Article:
Yale University Art Gallery

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The Yale University Art Gallery holds numerous bronze and copper tokens related to slavery and abolition, including this one, which was manufactured in the United States and issued by the American Anti-Slavery Society in 1838.

Part of a series of watercolor images entitled “Emancipation of the Slaves,” produced during the Civil War era in the United States. The Yale University Art Gallery owns a corresponding image from the same series.

The Yale University Art Gallery owns several different versions of the Emancipation Proclamation, issued in different shapes and sizes and utilizing different visual techniques. Most of these posters date from the period of the Civil War, although this elaborate color lithograph was produced in 1890.

RAAI aspires to reproduce all the illustrations of figurative African objects published between 1800 and 1920 in books, periodicals, catalogues, newspapers, and other publications. It does not include postcards or pamphlets of very limited distribution. More than 95% of the material is contained in the James J. Ross library, the remainder has been recorded from copies in other libraries. Many of the items pertain in some way to slavery or its legacies.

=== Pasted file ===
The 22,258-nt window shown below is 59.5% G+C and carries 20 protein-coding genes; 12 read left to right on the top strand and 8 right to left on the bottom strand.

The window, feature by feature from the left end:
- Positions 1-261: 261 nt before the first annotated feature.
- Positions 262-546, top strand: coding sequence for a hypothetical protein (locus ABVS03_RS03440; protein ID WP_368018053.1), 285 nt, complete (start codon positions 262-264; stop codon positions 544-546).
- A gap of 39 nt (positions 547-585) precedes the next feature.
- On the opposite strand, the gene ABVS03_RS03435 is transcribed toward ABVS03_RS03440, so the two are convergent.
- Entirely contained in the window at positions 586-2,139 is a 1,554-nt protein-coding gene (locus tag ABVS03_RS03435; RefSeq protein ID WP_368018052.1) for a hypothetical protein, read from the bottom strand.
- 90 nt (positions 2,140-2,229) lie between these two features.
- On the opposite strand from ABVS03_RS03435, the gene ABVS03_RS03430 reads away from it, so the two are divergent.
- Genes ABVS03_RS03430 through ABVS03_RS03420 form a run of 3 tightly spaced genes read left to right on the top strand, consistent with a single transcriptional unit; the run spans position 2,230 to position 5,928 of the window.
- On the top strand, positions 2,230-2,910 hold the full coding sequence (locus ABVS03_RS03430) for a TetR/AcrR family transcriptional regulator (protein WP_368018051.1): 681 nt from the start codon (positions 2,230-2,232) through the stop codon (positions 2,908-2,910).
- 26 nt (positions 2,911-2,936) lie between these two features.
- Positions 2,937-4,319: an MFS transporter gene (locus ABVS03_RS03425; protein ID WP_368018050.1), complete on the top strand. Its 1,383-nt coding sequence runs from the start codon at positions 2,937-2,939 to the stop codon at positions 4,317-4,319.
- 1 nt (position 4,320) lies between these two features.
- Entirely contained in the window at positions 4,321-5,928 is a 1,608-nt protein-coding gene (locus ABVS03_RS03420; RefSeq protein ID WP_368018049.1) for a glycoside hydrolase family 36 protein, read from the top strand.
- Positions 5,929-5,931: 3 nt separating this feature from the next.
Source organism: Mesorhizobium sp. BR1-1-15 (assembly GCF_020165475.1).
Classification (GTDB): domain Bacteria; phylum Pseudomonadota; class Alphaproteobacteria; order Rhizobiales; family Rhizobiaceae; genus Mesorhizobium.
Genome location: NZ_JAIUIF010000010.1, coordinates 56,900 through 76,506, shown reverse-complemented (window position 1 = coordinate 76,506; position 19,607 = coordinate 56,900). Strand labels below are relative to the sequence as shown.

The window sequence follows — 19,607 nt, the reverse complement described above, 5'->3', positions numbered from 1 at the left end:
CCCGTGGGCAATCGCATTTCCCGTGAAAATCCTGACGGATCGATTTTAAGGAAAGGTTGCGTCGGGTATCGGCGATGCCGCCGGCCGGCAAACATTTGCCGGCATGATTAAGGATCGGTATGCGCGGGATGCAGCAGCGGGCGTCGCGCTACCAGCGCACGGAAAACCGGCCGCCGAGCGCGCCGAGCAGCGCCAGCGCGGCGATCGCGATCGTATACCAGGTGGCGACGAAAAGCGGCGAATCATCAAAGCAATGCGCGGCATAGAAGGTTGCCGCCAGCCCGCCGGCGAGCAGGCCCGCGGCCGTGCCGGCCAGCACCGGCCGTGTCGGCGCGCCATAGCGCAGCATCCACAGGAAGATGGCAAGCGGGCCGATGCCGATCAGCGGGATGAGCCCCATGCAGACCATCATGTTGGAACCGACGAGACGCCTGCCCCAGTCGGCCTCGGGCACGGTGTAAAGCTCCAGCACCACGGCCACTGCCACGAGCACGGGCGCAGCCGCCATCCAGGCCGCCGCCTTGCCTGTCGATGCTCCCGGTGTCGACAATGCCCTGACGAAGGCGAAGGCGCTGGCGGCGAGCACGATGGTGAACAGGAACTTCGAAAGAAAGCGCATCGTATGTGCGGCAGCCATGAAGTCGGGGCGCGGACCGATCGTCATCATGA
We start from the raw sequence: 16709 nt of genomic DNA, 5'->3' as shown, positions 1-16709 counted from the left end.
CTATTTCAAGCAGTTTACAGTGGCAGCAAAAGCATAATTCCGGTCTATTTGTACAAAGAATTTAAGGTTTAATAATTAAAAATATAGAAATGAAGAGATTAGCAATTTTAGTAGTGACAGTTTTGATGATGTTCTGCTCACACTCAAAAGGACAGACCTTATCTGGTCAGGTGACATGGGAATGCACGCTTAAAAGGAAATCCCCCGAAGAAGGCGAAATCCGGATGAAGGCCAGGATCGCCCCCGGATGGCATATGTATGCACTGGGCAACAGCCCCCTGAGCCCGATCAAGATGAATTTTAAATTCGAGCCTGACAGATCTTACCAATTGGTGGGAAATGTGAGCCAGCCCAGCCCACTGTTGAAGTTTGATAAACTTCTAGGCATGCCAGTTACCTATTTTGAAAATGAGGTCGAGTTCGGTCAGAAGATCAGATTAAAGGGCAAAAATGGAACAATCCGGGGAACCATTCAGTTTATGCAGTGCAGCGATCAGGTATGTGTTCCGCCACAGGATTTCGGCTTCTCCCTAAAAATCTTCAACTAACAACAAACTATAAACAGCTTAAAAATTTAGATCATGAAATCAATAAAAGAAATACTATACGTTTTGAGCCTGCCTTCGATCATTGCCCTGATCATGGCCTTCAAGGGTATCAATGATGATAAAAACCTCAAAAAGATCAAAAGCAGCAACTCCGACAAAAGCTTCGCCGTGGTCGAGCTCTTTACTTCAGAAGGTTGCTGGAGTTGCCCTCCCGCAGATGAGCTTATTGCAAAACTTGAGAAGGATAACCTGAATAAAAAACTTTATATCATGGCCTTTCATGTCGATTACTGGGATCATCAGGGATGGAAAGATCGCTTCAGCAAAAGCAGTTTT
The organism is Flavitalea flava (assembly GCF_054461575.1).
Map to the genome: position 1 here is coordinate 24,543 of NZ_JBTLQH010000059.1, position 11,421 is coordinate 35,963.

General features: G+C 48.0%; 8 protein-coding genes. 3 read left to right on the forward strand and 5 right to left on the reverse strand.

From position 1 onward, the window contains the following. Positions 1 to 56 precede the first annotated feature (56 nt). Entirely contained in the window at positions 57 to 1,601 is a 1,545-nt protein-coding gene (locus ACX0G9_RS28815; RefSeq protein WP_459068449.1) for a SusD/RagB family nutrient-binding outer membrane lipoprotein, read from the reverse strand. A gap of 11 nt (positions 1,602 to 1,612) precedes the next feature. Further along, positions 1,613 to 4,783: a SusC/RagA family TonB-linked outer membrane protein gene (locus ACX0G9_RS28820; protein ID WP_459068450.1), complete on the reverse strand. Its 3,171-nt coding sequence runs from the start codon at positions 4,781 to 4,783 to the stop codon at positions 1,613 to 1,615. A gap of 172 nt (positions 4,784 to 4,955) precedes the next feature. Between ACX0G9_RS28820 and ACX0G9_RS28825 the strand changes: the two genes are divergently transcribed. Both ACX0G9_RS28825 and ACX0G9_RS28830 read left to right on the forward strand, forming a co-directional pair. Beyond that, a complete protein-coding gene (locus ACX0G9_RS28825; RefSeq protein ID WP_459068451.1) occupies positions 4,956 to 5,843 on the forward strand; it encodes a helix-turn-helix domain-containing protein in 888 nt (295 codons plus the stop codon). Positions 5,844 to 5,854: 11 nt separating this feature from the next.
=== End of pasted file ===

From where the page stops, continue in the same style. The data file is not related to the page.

The Greek Slave, by Hiram Powers, was the single most celebrated work of sculpture in nineteenth-century America. Its pose—inspired by the well-known Medici Venus—represents a Christian girl captured by the Turks during the Greek War of Independence, for sale in the slave market of Constantinople. The statue inspired an outpouring of prose and poetry and became an anti-slavery symbol for abolitionists.

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